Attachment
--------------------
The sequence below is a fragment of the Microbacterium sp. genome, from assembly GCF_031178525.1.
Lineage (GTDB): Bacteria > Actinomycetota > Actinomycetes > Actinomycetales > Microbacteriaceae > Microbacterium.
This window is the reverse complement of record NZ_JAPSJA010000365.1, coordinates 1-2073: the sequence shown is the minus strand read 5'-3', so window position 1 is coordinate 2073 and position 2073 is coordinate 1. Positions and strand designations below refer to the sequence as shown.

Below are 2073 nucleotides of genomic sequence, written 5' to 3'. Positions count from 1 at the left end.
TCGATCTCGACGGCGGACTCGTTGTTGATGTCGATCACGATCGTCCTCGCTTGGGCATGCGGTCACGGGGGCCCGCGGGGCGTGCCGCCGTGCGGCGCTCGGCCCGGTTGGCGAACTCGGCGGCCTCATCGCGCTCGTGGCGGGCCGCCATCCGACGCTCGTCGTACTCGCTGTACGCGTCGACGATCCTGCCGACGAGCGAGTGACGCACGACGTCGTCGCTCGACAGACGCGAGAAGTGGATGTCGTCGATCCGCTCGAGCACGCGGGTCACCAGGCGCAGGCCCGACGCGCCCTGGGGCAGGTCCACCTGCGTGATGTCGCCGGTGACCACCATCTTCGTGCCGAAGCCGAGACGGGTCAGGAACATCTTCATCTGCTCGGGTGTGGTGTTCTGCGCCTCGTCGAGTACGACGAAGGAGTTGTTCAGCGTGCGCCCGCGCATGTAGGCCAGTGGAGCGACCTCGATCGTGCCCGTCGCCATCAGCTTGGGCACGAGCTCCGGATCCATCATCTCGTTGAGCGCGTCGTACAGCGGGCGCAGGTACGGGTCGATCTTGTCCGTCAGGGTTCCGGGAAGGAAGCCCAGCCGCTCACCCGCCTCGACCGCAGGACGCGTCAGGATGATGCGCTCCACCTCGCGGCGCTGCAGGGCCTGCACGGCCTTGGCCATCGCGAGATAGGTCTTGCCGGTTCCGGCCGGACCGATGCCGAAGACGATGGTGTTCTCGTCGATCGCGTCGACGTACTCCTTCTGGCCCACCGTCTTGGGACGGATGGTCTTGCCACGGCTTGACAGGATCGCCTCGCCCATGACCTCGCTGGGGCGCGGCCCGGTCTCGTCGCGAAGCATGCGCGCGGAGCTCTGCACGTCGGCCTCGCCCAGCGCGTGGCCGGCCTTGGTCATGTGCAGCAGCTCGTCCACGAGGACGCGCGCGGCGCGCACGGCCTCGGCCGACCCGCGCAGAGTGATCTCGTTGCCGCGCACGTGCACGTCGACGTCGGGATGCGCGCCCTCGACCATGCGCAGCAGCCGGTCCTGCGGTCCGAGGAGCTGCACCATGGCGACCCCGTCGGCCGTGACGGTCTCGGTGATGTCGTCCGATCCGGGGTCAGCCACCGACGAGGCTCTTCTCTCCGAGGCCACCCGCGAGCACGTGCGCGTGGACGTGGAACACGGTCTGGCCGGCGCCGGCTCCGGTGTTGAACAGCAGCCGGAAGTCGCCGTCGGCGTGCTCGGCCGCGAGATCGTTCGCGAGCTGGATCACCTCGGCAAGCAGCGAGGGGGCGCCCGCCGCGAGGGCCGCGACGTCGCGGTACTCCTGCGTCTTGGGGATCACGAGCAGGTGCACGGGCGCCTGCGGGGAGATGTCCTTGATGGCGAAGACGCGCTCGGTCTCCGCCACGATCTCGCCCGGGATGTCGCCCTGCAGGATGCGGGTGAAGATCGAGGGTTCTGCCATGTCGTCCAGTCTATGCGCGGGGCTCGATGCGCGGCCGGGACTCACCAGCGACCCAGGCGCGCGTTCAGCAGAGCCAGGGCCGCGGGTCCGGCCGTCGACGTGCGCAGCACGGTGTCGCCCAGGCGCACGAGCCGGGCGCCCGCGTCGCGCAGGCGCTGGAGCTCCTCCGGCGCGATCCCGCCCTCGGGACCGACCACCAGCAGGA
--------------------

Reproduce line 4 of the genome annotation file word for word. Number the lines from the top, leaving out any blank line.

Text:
Below are 2073 nucleotides of genomic sequence, written 5' to 3'. Positions count from 1 at the left end.